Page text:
Tag Archives: convoys

Raw Edges: Are there other Chaplains out there Like Me?

Before a Convoy

The past week or so I have had to go back and revisit my Iraq experience. Part of this is due to work, we have had seminars on the spiritual and moral affects of trauma, the challenge of forgiveness and most recently discussing best spiritual care practices for those who suffer from PTSD or Traumatic Brain Injury (TBI).  The training has been excellent but has kicked up a lot of stuff in me.  Added to this have been reports out of Afghanistan about more casualties in particular of a helicopter that crashed that killed 9 Americans, the Taliban claim credit for downing the aircraft but the circumstances are not fully known.

One of many helicopter flights, this a daylight flight in a Marine CH-46

The course last week on the spiritual and moral affect of trauma and the challenge of forgiveness brought up issues from Iraq but not upsetting.  In fact the seminar taught by Dr. Robert Grant author of The Way of the Wound was helpful to me in sorting out what I have been going through for the past couple of years.  The training this week is also good, good information but for me it is more unsettling because it deals with images, videos of convoys, burning vehicles and other things like that.  The convoy images coupled with the news of the helicopter crash actually had me pretty shaken as I spent a large amount of time in small convoys with small groups of Americans and Iraqis in pretty dangerous areas of Al Anbar Province stretching from Fallujah to the Syrian border as well as a couple of hundred hours in the air, usually at night in various Marine and Army helicopters as well as the MV-22 Osprey.  During those experiences we took fire a couple of times and had a few experiences on some of our flights that were a bit sporty.  So for a while I was lost in my own stuff but was able to pull out in not too long of time.

Convoy stopped near Al Qaim

Some of our discussions revolved around how trauma and war can impact a person’s image and relationship with God, whatever that may be.  The focus was on us as pastoral care givers caring for those in our charge.  Once again this really good information for me as I will be dealing with a lot of PTSD and TBI cases are Camp LeJeune.  But there was one thing that got me.  I came back from Iraq as most of my readers know in pretty bad shape dealing with PTSD and issues of abandonment feeling disconnected with the Navy and my church.  Part of that was what amounted to be a loss of faith so severe that I was for all practical purposes an agnostic for almost two years because I couldn’t make sense of anything to do with God, I felt God forsaken it was to use the image of St. John of the Cross, my Dark Night of the Soul.  I am doing better now and feel like my faith has returned to some degree, certainly not like it was before but while I have doubts I am okay with that part of the journey now.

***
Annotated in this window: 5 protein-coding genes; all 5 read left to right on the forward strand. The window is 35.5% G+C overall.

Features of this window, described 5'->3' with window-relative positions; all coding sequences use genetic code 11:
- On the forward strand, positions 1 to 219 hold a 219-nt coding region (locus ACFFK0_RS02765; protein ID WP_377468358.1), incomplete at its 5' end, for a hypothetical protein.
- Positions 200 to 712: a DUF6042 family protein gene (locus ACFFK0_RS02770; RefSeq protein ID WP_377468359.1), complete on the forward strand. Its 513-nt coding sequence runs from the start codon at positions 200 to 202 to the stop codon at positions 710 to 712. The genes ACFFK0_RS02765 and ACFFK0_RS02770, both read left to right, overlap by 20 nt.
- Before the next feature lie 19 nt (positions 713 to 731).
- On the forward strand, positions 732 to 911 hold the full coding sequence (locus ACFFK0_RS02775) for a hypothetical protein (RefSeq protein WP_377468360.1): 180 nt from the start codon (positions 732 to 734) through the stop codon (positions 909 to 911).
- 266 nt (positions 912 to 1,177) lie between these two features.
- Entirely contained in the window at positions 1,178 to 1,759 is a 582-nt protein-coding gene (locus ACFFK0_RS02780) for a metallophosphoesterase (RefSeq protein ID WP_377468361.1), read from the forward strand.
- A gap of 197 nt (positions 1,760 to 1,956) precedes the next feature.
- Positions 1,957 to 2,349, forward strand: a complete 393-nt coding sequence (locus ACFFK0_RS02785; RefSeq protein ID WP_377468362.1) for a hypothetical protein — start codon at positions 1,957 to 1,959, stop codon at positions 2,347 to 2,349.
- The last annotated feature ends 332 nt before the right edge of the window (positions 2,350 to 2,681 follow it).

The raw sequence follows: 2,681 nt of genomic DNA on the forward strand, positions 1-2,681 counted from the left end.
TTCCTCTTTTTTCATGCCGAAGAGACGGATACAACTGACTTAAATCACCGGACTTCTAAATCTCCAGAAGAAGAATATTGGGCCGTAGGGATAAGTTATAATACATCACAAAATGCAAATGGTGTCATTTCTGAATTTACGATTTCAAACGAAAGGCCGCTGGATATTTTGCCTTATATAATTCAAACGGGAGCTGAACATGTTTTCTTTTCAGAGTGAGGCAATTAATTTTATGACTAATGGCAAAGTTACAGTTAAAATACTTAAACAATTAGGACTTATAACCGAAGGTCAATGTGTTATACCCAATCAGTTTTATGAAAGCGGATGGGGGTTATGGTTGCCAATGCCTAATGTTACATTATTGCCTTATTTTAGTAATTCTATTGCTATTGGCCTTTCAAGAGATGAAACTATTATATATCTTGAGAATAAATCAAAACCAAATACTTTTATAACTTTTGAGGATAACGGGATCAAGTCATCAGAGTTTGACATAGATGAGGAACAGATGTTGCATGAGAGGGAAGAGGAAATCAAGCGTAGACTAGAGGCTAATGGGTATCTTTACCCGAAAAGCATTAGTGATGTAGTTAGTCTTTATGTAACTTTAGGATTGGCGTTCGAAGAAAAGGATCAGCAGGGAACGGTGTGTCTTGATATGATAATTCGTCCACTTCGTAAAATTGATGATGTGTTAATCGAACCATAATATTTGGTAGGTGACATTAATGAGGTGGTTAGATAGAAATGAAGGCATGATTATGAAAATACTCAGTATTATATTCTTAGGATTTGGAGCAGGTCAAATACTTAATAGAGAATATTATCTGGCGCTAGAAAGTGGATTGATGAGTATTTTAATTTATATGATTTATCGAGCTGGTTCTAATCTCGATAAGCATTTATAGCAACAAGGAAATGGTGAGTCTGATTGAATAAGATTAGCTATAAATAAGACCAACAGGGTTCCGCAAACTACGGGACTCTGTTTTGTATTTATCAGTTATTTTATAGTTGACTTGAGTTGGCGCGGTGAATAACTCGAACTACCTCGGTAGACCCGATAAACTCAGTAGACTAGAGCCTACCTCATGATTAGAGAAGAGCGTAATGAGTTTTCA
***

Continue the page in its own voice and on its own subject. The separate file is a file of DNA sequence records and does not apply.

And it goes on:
Christmas Eve not far from Syria

I know a number of military Chaplains from the Navy and Army that have returned from Iraq or Afghanistan in some sort of faith crisis many suffering from PTSD or TBI.  I am actually wondering how many are out there.  I know that I am not alone, but I need to know if others are going through this experience too.  It was for me a desperate feeling to be the Chaplain, Priest, Pastor and spiritual care giver when I was struggling having no answers and only questions, when people asked me about God and I didn’t even know if God existed.  This is the unspoken cry of at least some and possibly quite a few Chaplains and other ministers who have experienced trauma and moral injury.  One thing my incoming CO at my old unit asked me was “where does the Chaplain go for help?”  At that point I said that I didn’t know.  The sad thing is that I know many chaplains and ministers that have a basic lack of trust in their fellow clergy and do not feel safe confiding in them because they feel that they will be judged, not listened to or blown off.

A different war with the Bedouin in the western desert of Iraq about 5 km from Syria.

When I was diagnosed with PTSD in the summer of 2008 I made it my goal to grow through this and hopefully as I go through this to be there for others. Part of my recovery came through sharing experiences, the good and the bad on this site.  Elmer the Shrink asked me back when I started this if I thought that it would be helpful to me in my recovery, but he also asked if I was okay in opening up about this topic.  Since I didn’t see many people writing about this from the perspective of being a “wounded healer” I told him that I thought that I had to do it.  The experience has been terribly painful but at the same time I think that it has been worth it because as a Priest and Chaplain I think now more than ever in my weakness I can be with people in their difficult times without trying to “fix” them.

Colonel David Abramowitz with me and RP2 Nelson Lebron after presenting me with the Defense Meritorious Service Medal and Nelson the Joint Service Commendation Medal for our service with our advisors and Iraqis in Al Anbar with the Iraq Assistance Group. After this we both dealt with abandonment and other issues on our return home.

So who is there for “damaged” Chaplains? Who takes care of us? I was lucky or maybe blessed. I had Dr Chris Rogan ask me if I was okay. I had Elmer the Shrink do a lot of the hard work with me. At Naval Medical Center Portsmouth I had a Command Chaplain that was wise enough to protect me while I went through the deepest and darkest valley of my life.   As I recovered he challenged much like a Baseball Manager would challenge a pitcher who had been very successful on other clubs coming off the disabled list to regain his self confidence and ability to get back on the mound with a winning attitude. Not every Chaplain gets what I got and I am blessed.  I still have work to do and I need to recognize my limits, much as a pitcher who has recovered from Tommy John surgery makes adjustments.

So this is my question:  Are there others other there like me?  Are there other Chaplains experiencing such feelings after Iraq or Afghanistan? I’d really like to know because I believe that in what might be termed “a fellowship of the forsaken” that we can rediscover faith, belief and hope again and in doing so be there for others.